Quantitative Reasoning Advisory Committee Meeting
March 21, 2007
Present: Bob Anderson, Ed Conjura, Orlando Hernandez, Jay Hoffman, Paula Maas, Teresa Nakra, Dan Phillips, Dave Reimer, Sharon Sherman, Ursula Wolz
Meeting called to order by QRAC chair Ed Conjura at 3:18 pm.
Presentation by the Visionary Subcommittee
Report distributed to the membership and summarized verbally by subcommittee chair Sharon Sherman.
Where do we go from here?
Should the subcommittee report be shared with Interim Provost Paul for her reaction?
Should QR intensive courses be integrated with and count towards fulfilling requirements in academic majors?
What about disciplines in which it might be more challenging to integrate QR into the subject matter, e.g., modern languages, history? Perhaps such disciplines may seek partnership with other areas that are a better natural fit for QR.
Bob Anderson will share the subcommittee report with Interim Provost Paul
Per a request by Sharon Sherman, all academic committee members will submit a one paragraph description, with illustrative examples, of how principles described in the subcommittee report are being accomplished in the their respective fields.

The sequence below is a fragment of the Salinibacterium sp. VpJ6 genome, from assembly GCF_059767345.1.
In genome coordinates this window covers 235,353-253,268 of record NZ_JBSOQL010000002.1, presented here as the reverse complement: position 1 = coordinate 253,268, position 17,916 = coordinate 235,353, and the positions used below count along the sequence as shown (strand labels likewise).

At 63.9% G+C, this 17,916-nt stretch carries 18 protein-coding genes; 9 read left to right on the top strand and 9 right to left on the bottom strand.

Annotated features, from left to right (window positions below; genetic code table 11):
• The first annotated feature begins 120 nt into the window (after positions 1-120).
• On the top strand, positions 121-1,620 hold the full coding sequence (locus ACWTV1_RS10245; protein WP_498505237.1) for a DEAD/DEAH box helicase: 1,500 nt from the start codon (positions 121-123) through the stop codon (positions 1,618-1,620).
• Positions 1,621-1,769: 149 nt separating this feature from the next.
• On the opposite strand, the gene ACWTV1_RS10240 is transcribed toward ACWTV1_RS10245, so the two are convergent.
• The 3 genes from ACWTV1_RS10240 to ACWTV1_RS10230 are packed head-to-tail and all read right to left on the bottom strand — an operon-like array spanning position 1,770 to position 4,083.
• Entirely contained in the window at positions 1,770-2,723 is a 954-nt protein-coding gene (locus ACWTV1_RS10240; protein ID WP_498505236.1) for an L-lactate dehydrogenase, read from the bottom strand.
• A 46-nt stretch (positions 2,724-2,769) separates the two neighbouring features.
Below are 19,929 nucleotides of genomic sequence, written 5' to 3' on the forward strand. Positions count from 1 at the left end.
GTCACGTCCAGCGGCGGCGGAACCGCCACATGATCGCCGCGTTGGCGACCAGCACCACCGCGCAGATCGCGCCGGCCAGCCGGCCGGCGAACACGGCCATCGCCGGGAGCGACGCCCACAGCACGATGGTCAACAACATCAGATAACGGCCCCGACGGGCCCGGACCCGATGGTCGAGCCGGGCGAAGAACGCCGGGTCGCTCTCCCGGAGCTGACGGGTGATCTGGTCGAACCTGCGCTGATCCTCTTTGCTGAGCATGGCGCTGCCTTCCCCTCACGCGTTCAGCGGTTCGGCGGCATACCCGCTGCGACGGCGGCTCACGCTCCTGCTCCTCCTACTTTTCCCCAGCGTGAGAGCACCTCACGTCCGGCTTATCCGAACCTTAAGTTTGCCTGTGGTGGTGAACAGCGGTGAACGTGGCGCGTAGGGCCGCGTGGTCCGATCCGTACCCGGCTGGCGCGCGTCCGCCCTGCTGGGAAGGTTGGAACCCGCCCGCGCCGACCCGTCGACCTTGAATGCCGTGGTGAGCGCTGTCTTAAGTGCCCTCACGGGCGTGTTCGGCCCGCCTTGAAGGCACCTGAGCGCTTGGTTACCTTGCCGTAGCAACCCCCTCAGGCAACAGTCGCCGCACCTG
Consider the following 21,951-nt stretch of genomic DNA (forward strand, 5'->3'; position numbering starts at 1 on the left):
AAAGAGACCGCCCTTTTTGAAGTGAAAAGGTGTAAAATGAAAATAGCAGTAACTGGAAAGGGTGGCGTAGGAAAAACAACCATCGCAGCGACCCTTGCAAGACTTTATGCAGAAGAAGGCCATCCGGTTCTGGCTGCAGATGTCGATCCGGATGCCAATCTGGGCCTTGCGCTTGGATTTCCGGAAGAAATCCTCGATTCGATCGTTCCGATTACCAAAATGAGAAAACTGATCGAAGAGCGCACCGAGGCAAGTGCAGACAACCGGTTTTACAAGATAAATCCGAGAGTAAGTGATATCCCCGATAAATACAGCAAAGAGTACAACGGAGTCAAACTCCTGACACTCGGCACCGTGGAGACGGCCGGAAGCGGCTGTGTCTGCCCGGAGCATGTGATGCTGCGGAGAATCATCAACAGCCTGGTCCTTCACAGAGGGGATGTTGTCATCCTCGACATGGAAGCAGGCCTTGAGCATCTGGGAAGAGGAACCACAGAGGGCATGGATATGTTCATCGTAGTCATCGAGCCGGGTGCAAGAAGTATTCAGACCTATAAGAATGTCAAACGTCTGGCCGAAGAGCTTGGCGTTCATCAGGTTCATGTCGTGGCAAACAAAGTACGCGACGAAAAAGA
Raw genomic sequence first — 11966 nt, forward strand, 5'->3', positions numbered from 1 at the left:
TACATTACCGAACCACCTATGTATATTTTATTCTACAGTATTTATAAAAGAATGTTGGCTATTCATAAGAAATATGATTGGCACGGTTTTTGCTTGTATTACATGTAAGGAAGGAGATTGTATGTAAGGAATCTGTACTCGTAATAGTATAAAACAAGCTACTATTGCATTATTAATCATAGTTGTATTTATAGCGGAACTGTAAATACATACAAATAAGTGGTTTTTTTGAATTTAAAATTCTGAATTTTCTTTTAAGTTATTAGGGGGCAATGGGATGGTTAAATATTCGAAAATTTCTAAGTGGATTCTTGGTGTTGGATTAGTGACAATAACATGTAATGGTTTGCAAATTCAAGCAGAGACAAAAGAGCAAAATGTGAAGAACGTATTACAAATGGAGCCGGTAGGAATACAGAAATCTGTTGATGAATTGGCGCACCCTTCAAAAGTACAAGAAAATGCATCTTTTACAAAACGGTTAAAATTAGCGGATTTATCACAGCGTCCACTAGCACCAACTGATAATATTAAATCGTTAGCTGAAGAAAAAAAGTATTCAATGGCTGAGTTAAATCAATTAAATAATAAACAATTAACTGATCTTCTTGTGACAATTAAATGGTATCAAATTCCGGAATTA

Presentation by the QR Course Submission Procedure Subcommittee
Report distributed to the membership and introduced by subcommittee chair Dan Phillips; report summarized verbally by subcommittee members Teresa Nakra and Paula Maas.
Suggestion that the words “Lightly, Moderately, or Heavily” be changed to “Introduced, Developed, or Mastered.” [Action: this change will be made].
Perhaps once a mechanism exists and is publicized, faculty may take advantage of the opportunity to propose and submit courses for QR approval.
Dave Reimer (classics course) and Ursula Wolz (artificial intelligence course) will endeavor to submit proposals using the QR Course Submission Document in time for QRAC to review them at the April meeting. Reimer and Wolz will query subcommittee members as needed for clarification and advice in using the new format.
Ed Conjura will recast the current QR-approved MAT101 course into the new format as an exercise and to provide an example for future users of the new format.
Presentation by Teresa Nakra of a Proposed Definition of QR
Teresa proposed the following definition of QR:
The aim of courses in Quantitative Reasoning is to introduce students to mathematical and quantitative modes of thought. Some courses emphasize theoretical aspects of mathematics or statistical reasoning, and others courses in this area explore the application of quantitative methods to questions in all disciplines across the curriculum.
Committee members will give the proposed definition some thought over the next few weeks, and the definition will be considered and discussed at the April meeting.
Meeting adjourned at 4:10 pm.